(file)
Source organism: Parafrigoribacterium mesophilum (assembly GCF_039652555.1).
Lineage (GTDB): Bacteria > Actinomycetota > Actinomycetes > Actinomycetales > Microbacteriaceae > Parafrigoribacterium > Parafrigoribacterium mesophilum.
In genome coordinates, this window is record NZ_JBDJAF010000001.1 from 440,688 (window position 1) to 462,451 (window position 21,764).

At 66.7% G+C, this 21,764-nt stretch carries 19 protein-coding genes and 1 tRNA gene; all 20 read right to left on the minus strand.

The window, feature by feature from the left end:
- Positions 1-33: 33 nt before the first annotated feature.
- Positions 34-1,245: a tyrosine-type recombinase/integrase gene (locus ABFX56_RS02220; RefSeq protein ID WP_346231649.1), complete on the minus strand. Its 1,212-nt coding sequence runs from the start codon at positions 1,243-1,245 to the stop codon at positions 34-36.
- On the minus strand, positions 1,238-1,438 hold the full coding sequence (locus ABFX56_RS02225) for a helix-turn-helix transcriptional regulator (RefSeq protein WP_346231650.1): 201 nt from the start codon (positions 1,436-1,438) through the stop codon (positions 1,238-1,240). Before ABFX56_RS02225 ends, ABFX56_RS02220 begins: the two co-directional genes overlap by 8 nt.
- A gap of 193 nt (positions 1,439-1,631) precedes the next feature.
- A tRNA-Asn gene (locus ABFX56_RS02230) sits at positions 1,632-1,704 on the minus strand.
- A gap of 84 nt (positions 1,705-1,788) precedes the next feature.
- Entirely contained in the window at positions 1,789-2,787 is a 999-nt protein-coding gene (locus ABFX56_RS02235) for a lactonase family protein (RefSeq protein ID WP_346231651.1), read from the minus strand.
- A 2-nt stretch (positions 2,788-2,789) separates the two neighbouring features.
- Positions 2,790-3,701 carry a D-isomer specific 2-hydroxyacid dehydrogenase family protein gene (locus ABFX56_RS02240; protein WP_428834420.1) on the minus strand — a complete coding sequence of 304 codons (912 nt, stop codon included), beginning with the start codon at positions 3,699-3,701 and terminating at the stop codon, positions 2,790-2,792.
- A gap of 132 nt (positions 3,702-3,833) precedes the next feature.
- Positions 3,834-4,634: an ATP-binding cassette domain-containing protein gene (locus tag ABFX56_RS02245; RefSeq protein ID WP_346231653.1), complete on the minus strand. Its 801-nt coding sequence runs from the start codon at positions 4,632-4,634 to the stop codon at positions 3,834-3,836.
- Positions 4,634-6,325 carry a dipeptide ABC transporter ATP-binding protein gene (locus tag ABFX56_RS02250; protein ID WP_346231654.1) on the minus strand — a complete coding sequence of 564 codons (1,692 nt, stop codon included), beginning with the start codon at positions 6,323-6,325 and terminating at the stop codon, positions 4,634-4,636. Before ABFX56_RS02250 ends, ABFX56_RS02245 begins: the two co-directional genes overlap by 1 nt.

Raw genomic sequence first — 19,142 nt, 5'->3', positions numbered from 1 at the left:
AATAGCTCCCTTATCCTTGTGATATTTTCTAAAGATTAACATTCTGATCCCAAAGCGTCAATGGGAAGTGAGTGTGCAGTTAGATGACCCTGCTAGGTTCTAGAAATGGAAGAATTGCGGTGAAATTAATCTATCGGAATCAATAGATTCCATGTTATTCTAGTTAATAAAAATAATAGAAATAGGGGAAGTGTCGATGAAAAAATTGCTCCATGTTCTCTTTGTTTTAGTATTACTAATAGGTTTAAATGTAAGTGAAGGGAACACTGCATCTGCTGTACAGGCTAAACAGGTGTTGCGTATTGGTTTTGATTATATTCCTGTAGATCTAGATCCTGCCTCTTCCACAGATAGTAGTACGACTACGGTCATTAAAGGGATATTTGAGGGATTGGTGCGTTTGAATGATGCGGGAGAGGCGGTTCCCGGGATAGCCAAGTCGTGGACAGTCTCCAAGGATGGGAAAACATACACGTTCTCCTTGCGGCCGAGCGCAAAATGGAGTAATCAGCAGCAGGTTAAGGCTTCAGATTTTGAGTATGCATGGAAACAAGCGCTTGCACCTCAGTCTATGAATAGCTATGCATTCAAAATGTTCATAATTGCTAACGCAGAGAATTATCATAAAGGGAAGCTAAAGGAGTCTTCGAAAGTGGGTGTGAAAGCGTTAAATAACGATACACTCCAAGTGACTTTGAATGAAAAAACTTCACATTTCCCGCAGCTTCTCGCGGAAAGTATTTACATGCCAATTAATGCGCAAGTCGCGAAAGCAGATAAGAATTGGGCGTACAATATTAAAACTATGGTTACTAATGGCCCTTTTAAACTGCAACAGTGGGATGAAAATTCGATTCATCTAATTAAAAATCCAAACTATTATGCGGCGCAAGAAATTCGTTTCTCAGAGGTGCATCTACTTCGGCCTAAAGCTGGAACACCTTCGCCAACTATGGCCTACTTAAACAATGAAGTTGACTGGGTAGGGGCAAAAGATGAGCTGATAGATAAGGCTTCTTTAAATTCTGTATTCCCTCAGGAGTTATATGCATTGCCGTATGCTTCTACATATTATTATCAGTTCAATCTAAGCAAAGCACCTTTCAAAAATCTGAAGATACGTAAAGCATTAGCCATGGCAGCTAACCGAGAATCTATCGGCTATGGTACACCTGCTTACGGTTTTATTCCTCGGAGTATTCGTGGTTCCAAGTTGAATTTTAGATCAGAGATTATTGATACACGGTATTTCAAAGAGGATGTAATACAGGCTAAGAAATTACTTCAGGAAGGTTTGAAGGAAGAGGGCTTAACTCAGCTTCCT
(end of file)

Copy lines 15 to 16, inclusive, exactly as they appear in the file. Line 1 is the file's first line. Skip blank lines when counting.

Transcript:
- A gap of 132 nt (positions 3,702-3,833) precedes the next feature.
- Positions 3,834-4,634: an ATP-binding cassette domain-containing protein gene (locus tag ABFX56_RS02245; RefSeq protein ID WP_346231653.1), complete on the minus strand. Its 801-nt coding sequence runs from the start codon at positions 4,632-4,634 to the stop codon at positions 3,834-3,836.